Monday, April 7, 2014

Maine Two-foot Steamer on Track to Restoration

(SOURCE: Newswire)

PORTLAND, Maine. – One of Maine's best known two-foot gauge steam locomotives, Bridgton & Saco River 2-4-4T No. 7, is on track to being under steam within the next year and a half. The engine is currently under restoration at the Maine Narrow Gauge Railroad Co. & Museum in Portland.

The nonprofit group has been working on the locomotive since 2008, but suffered a major setback in 2010 when a fire destroyed the museum's engine house. No. 7 was inside the structure at the time and the cab and tender tank were completely destroyed. According to museum Steam Program Manager Jay Monty, those two pieces have been a major part of the restoration, but volunteers have also been focusing on a complete rebuild of the locomotive's boiler. That part of the project is being completed at the Boothbay Railway Museum and should be completed this summer.

No. 7 was built in 1913 by the Baldwin Locomotive Works and ran on the B&SR, and later the Bridgton & Harrison, until 1941 when the railroad was scrapped. At the time, the B&H was the state's last two-foot gauge railroad. Later that year, No. 7 and sister engine No. 8 were purchased by Ellis D. Atwood, a Massachusetts businessman who set up his own two-foot gauge railroad around his cranberry bogs in South Carver, Mass. The Edaville Railroad ran as a tourist attraction until 1992 when the entire collection (which included four original Maine two-foot gauge steam locomotives and dozens of freight and passenger cars) was returned to Maine and set up as a museum on the Portland waterfront. No. 7 remained in Massachusetts for nearly a decade and finally returned to Maine in 2002, where it ran under steam for a year before being sidelined. In 2008, the group began another full restoration of the engine.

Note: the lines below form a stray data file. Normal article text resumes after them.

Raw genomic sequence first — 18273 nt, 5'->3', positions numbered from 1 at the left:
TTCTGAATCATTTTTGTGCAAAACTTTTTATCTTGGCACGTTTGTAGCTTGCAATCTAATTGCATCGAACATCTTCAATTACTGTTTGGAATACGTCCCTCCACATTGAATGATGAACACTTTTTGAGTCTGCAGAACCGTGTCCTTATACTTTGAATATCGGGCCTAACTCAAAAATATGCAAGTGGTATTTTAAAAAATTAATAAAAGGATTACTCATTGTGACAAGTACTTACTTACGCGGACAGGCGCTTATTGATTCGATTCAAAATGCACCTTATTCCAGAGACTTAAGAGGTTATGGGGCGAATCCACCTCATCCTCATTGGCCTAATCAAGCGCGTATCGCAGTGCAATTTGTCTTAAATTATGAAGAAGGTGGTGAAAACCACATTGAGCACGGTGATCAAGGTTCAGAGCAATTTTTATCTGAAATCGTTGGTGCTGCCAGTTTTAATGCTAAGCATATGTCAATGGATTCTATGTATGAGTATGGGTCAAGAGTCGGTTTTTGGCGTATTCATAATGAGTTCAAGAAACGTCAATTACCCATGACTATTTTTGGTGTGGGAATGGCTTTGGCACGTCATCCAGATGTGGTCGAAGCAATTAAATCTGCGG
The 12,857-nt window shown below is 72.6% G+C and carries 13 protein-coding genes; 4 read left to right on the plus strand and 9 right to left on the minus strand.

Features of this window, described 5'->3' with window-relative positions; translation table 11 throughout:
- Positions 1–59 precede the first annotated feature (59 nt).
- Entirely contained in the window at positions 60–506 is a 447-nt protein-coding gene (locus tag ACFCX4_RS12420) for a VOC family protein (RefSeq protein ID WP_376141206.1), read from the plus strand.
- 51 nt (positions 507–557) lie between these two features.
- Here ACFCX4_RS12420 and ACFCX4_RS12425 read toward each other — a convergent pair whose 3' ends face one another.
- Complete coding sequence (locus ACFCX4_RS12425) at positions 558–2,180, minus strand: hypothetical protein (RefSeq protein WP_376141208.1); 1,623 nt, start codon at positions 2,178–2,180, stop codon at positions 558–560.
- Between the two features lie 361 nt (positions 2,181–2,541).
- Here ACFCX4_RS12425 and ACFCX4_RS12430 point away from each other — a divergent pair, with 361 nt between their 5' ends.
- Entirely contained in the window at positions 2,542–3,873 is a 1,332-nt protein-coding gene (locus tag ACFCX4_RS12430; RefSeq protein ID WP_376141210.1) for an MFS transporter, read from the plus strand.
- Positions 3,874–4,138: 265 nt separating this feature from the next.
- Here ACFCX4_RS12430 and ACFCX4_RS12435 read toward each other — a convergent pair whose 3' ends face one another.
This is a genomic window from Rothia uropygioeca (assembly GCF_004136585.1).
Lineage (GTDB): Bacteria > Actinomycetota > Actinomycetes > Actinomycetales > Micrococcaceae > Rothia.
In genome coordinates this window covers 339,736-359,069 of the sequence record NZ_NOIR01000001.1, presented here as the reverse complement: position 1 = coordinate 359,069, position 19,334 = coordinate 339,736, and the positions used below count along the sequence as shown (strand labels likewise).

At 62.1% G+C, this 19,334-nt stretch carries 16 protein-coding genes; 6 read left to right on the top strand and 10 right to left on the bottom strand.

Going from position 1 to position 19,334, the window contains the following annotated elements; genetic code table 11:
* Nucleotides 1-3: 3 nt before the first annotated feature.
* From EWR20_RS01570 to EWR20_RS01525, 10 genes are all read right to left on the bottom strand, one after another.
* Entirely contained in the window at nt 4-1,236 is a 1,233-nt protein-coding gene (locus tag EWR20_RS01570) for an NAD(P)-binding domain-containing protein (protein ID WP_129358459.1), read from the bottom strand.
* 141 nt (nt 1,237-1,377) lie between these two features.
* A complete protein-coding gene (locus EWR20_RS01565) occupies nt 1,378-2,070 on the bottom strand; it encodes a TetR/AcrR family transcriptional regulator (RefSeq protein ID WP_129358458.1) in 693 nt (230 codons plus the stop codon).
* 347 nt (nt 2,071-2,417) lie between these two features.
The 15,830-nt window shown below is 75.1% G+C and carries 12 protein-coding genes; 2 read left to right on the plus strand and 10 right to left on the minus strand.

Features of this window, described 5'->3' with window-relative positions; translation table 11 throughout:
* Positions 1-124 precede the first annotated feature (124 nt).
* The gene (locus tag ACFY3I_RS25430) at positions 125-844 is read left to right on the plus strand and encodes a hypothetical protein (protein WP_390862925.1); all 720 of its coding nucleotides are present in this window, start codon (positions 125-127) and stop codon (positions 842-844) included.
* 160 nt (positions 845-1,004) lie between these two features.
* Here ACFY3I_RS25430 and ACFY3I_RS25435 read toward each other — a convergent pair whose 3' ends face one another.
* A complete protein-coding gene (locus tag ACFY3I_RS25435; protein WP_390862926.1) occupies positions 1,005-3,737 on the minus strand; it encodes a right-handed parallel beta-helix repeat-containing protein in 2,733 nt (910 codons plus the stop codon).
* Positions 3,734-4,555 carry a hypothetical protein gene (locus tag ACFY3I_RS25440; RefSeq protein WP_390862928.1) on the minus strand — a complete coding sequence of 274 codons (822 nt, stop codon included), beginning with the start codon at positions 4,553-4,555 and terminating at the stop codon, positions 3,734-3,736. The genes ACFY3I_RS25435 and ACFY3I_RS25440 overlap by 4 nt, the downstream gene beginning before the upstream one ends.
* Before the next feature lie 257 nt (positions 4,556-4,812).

The Edaville built the locomotive’s current boiler in 1959 and during this most recent restoration, volunteers repaired the shell and installed a new firebox, dry pipe, flues, and stay bolts. Last week, Monty estimated the boiler would return to Portland in mid-summer. Meanwhile, the new tender tank is about 95 percent complete and ready for the final mounting on the frame.

In the past year, the museum has raised more than $40,000 for the project, however the group still needs another $10,000 to cover the re-assembly of the locomotive. Anyone interested in helping should visit

When No. 7 is restored to steam in 12-18 months, it will be the museum's only operating steam locomotive. On March 29, former Monson Railroad No. 4, a 4-4-0T, made its last run before being sidelined due to the expiration of the engine's Federal Railroad Administration certificate. The event included photo runs and a night photo session.

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